According to Brunei Supreme Court documents, there are 12 other companies given notice to be present at a winding up proceedings against Galfar. They are owed $25 million in total by the once star performer, court records show.

Galfar, a leading construction company in the country involved in various large government projects, is basically a joint venture between local and Oman interests.

A search of the official records reveals the local partner is Haji Roney bin Haji Roslee @ Haji Roni bin Haji Rosli who holds 900,000 shares in the company. The rest, 3,000,000, is held by Sheikh Salim Saeed Hamed Al Fannah Al Araimi and the late Mohamed Rashid Al Araimi. They hold 699,999 shares each, records show.

An Indian national who has business interests in Oman, Dr Haji P Mohammed Ali controls 700,002 shares.

The company came to Brunei from Oman well over a decade ago and soon established a name for itself but got into difficulties in recent times until it faced its current problems.


Meanwhile, the Omani's saved Xmas for the Canadian Navy when apparently we sent a mail barge to get Santa to them on time.

Photo: The Canadian Navy await Santa on tour in the Gulf of Oman

Ah, a heart warming Christmas tale, compliments of the season readers!

Sailors try to get into the Christmas spirit

The 250 sailors aboard HMCS Fredericton, currently deployed to the Gulf of Aden, celebrated Christmas several thousand kilometres from home.

Many of them weren't up to partying on Christmas Eve, but a few dozen sang Christmas carols on the exterior bridge, forgetting for a moment the distance separating them from their families.

Santa also came by with presents for each sailor.

A barge, which came from as far away as the Oman capital of Muscat, dropped off late Christmas mail.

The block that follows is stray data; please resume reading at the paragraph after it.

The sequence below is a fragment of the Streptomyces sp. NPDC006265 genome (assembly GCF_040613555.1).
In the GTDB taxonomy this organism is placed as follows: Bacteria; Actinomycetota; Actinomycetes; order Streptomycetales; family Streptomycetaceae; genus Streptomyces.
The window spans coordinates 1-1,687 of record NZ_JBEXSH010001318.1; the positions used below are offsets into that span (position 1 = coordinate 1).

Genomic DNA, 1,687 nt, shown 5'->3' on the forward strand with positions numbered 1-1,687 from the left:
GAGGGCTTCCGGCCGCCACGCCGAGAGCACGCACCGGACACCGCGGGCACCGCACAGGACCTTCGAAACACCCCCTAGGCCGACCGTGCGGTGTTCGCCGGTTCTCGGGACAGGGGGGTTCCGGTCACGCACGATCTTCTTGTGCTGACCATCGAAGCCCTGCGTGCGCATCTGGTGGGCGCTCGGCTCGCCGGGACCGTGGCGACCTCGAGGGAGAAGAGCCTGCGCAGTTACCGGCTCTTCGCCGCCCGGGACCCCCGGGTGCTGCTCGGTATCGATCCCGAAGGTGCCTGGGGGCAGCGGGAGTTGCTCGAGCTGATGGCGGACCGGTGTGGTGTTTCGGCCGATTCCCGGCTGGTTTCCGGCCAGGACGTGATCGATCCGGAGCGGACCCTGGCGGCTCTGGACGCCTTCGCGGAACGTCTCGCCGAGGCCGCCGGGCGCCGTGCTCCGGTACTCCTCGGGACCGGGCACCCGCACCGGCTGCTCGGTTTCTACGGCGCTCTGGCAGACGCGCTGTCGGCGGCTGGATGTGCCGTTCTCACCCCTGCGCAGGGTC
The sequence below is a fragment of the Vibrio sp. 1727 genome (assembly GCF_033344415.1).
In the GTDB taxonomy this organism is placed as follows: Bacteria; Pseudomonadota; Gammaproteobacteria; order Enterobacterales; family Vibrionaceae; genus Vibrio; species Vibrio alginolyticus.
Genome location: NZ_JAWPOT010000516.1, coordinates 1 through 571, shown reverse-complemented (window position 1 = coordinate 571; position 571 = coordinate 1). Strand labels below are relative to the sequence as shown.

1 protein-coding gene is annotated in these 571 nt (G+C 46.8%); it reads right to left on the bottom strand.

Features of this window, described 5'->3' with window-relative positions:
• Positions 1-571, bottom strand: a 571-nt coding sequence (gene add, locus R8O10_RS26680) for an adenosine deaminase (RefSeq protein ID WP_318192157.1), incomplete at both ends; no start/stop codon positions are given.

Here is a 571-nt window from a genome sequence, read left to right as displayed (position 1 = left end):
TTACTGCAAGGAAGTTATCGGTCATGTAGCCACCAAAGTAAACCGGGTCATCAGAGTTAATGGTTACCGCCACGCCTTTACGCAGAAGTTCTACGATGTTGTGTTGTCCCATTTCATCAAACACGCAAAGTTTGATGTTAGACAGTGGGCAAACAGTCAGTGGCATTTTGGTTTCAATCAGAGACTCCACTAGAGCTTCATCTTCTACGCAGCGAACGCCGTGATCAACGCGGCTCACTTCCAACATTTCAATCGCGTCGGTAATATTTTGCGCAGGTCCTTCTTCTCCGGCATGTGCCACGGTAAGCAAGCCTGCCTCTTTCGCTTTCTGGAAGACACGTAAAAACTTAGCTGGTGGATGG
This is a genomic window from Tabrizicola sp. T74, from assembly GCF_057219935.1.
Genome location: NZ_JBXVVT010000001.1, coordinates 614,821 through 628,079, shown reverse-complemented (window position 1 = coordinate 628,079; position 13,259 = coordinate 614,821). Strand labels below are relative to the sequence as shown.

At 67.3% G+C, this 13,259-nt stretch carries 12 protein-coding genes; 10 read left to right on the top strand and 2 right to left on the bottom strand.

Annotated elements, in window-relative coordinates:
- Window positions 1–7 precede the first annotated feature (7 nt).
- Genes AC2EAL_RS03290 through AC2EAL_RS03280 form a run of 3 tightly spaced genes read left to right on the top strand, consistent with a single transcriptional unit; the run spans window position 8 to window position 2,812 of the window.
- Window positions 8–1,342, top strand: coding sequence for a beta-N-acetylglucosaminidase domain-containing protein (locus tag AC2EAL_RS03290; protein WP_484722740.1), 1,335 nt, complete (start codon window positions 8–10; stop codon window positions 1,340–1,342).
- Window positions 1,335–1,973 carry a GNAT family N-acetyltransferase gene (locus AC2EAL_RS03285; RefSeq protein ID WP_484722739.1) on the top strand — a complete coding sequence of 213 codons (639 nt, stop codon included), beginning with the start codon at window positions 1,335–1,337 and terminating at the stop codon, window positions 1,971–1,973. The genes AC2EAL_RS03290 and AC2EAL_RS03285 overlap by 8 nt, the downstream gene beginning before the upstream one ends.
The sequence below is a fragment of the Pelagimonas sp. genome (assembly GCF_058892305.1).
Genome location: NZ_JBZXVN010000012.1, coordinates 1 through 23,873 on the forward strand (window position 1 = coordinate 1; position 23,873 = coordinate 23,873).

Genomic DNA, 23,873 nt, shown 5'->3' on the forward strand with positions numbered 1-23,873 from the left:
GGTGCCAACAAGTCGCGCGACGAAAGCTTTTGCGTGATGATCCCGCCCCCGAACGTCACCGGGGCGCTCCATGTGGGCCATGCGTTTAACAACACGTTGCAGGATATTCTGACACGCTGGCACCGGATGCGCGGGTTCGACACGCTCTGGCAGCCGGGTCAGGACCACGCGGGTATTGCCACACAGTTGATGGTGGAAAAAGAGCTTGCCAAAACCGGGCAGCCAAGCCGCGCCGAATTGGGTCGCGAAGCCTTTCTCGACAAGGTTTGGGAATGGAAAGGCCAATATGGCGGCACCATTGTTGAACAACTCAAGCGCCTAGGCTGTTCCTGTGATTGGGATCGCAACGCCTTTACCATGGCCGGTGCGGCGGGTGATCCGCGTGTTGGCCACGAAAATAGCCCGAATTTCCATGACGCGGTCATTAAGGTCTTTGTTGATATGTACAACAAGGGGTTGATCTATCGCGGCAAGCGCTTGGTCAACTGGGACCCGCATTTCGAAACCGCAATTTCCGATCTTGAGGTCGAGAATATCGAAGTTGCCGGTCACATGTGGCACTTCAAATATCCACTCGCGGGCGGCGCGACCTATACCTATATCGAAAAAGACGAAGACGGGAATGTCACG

To fix an Air Canada mistake, it took a four-day trip at sea to deliver the three tonnes of packages and presents in time for Christmas.
The operation cost at least $60,000.

Sunday, December 20, 2009

Omantel arrest people for VOIP. Worldcall proven to be an even worse investment than predicted.

I've been meaning to blog this for a while. VOIP is a big issue in Oman.

Omantel continue to pressure the Telecomms Regulatory Authority and the ROP to arrest people providing VOIP (voice over internet protocol, ie skype) services.

If you own or run an internet cafe, it is illegal in Oman to sell 'internet phone cards' or to enable people to use Skype or any other VOIP.

Oman cuffs 212 for selling VoIP calls
This year, police in the Arab nation of Oman have raided 121 internet cafes throughout the country and arrested 212 people for providing VoIP services, according to a local report.

"Around 212 accused of various Asian nationalities have been arrested since the beginning of the year [until October 26]," a senior police officer told Middle East and North Africa news outfit Menafn.

Providing telecom services without a license is illegal in Oman, and that includes VoIP. Those who violate the law stand to be fined 50,000 Omani Rial (about 130,317 US dollars) or spend two years in jail or both. The senior police officer, who requested anonymity, told Menfn that both cyber cafes and individuals had been using VoIP to provide cheap international phone service, saying this resulted in huge losses for local telecoms.

"Most arrests were made after the Directorate General of Inquirires and Criminal Investigation was tipped off about people using the internet and some technical device to sell the cheap calling cards," he said.

Omantel maintains a total monopoly on Oman's international telecommunications. NAWRAS are a retail competitor, but even they are forced under their licence agreement to get their internet and overseas access only via Omantel. Omantel have also for years been blocking access to the official skype website* and interfering with skype packets.

As a result of this monopoly power, Omantel have been milking the population of Oman for years with expensive international call rates. And now they are continuing to protect their super-tax by using the law to bust people using VOIP. These are people who are among the poorest in the country. Rich people like me (and you, if you're sensible) run Skype at home on our own computers. (Actually, I don't know if home use of skype is legal either, hmmm...)